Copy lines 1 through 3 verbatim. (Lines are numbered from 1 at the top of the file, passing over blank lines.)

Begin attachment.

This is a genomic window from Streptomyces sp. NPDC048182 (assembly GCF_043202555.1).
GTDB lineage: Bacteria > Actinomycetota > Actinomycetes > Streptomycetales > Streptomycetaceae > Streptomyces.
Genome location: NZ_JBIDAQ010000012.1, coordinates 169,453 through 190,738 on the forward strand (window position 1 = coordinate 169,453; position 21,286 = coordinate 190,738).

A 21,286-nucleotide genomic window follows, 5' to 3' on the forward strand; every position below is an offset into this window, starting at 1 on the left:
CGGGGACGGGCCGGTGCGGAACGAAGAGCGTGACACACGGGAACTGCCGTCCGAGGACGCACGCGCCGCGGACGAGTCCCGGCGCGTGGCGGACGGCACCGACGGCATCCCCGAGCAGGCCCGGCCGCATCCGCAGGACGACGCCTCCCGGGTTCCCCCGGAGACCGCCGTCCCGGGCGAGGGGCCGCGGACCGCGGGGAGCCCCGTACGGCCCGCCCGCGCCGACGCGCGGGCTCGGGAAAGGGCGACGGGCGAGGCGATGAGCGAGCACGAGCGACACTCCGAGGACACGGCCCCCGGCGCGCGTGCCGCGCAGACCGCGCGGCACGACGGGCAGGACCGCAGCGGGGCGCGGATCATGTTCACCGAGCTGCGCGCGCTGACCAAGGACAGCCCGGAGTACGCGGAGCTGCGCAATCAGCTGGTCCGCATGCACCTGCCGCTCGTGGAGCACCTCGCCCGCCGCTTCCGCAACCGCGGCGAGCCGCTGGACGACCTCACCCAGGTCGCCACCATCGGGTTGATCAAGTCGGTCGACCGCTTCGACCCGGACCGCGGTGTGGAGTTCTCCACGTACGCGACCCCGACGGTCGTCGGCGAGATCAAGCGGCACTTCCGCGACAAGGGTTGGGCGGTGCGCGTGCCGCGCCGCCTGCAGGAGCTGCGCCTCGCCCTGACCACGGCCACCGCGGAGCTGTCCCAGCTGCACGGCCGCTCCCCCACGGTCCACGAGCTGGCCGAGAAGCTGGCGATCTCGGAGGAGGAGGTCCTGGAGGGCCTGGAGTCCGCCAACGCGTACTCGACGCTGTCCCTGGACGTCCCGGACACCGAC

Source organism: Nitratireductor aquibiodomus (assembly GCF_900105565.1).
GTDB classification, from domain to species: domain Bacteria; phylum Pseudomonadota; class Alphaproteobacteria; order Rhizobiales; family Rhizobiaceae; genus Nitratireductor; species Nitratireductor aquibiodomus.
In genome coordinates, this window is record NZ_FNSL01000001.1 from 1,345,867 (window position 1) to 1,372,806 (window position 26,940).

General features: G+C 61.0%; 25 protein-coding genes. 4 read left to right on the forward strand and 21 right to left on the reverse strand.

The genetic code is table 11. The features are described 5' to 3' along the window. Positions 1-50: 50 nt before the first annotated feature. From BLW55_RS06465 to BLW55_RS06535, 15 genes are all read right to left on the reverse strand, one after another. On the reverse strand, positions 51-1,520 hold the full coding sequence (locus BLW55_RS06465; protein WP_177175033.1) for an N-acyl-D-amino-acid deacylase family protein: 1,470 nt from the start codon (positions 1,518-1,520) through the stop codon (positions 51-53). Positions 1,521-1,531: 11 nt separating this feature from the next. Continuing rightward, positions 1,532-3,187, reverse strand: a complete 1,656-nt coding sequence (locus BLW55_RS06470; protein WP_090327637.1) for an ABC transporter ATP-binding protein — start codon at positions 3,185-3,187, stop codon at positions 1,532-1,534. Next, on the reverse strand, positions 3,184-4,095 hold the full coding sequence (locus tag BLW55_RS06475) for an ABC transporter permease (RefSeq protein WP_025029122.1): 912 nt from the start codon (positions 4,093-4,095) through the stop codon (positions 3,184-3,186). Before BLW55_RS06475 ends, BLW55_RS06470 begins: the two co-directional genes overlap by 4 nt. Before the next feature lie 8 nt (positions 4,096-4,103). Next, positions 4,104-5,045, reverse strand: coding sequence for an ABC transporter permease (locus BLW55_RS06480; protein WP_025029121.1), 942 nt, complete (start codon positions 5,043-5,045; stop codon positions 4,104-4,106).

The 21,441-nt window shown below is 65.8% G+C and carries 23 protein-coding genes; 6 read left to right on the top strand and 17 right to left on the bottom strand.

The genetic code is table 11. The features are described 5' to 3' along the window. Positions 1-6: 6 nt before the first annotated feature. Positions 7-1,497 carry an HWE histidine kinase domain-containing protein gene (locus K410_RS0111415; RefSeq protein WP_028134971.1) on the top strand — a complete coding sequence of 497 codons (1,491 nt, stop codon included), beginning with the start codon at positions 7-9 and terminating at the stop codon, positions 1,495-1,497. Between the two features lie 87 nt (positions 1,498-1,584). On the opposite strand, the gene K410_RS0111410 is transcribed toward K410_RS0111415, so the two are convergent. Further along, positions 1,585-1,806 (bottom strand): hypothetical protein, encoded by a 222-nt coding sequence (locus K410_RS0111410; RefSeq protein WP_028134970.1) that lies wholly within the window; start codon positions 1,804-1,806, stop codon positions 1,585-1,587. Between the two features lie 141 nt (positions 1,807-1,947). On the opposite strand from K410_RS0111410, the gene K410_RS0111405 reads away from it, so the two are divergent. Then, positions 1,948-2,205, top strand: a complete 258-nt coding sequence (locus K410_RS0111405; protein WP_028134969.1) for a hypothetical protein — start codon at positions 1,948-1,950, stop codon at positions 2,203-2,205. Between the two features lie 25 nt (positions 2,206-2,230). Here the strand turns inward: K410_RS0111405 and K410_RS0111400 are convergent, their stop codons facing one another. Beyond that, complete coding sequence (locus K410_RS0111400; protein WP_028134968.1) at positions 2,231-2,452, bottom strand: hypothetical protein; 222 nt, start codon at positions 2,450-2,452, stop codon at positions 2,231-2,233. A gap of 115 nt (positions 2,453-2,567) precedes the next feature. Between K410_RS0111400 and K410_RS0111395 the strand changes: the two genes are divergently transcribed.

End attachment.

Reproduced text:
This is a genomic window from Streptomyces sp. NPDC048182 (assembly GCF_043202555.1).
GTDB lineage: Bacteria > Actinomycetota > Actinomycetes > Streptomycetales > Streptomycetaceae > Streptomyces.
Genome location: NZ_JBIDAQ010000012.1, coordinates 169,453 through 190,738 on the forward strand (window position 1 = coordinate 169,453; position 21,286 = coordinate 190,738).